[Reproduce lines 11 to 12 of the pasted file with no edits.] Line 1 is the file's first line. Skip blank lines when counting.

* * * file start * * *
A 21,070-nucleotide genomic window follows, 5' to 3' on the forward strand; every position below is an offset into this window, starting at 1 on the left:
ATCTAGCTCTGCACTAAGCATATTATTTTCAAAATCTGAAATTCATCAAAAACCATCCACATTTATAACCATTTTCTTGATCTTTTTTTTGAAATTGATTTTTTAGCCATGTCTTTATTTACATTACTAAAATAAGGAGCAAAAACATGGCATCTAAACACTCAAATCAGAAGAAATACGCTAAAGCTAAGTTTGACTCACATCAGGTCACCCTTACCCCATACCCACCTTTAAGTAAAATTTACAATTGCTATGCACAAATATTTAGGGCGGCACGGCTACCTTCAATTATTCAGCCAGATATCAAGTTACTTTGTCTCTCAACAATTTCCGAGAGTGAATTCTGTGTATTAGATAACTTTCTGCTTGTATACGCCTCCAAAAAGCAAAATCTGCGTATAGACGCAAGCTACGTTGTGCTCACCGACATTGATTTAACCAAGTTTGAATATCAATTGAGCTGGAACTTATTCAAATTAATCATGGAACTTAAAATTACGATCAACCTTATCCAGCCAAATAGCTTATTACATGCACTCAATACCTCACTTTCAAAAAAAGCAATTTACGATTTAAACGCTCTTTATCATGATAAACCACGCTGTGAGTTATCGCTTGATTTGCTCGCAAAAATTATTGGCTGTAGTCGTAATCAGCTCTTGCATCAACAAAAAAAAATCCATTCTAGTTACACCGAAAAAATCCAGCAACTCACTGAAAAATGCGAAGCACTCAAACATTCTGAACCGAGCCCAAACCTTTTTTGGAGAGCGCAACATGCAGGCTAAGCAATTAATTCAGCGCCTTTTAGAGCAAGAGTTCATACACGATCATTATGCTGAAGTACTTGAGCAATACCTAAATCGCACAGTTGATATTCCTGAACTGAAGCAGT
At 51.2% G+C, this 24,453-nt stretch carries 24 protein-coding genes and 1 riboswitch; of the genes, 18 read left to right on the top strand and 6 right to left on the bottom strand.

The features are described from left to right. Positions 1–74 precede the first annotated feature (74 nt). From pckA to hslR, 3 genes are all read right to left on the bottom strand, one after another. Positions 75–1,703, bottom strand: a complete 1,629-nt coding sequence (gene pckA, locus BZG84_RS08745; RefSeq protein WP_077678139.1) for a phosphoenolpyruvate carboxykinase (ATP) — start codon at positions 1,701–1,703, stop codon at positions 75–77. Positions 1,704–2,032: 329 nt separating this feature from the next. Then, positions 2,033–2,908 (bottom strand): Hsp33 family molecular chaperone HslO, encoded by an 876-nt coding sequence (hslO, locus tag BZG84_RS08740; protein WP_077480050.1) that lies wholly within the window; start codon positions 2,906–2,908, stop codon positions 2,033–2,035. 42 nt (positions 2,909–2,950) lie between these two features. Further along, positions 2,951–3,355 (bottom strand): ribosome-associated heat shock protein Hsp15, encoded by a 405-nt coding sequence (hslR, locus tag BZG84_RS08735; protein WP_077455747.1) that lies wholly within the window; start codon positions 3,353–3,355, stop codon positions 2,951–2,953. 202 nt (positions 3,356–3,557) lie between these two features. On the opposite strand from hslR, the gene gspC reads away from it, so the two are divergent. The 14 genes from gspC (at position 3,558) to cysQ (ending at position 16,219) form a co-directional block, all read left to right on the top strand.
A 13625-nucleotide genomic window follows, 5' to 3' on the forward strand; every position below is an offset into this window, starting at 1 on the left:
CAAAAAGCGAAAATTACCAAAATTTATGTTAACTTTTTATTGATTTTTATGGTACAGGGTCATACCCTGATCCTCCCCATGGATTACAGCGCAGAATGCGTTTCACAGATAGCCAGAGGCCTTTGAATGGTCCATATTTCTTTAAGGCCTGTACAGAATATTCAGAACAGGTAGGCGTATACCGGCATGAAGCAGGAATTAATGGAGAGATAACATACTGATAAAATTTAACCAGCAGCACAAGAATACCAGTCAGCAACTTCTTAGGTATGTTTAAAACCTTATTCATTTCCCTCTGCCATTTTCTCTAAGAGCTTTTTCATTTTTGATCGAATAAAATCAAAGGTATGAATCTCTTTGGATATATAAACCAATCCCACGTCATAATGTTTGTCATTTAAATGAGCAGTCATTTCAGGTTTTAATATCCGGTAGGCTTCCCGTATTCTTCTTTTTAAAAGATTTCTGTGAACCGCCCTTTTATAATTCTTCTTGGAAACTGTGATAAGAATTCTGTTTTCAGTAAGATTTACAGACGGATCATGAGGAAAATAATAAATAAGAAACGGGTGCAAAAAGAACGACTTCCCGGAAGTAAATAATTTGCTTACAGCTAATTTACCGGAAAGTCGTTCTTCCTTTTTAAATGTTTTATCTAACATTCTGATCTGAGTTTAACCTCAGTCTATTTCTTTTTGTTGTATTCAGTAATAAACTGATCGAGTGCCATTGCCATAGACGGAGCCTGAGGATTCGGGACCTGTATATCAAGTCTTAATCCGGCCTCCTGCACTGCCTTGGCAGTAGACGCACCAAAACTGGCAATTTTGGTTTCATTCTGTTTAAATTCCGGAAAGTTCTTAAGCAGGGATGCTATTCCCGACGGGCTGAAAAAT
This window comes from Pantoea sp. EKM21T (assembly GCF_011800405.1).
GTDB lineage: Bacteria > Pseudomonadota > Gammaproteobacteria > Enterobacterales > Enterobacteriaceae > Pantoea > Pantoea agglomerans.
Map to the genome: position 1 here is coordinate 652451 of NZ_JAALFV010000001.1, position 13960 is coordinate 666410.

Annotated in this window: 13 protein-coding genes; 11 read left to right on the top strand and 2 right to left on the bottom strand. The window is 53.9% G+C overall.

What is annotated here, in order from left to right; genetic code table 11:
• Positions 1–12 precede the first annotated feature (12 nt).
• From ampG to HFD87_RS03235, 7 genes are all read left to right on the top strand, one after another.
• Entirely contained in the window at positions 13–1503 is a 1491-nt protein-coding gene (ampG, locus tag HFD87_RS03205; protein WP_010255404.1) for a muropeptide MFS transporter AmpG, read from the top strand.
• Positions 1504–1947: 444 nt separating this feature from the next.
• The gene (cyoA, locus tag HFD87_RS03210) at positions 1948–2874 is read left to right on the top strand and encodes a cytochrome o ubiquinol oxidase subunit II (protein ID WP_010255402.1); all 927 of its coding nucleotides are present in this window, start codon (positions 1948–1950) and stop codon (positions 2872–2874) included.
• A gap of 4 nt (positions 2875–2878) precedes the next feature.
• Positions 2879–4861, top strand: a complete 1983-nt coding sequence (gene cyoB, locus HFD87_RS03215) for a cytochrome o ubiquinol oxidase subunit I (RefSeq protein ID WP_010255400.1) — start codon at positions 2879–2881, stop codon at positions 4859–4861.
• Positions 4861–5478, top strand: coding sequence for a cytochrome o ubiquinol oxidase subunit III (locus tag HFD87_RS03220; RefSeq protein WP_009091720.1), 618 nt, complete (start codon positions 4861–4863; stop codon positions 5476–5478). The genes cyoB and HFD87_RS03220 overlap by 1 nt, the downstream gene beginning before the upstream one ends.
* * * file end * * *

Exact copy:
What is annotated here, in order from left to right; genetic code table 11:
• Positions 1–12 precede the first annotated feature (12 nt).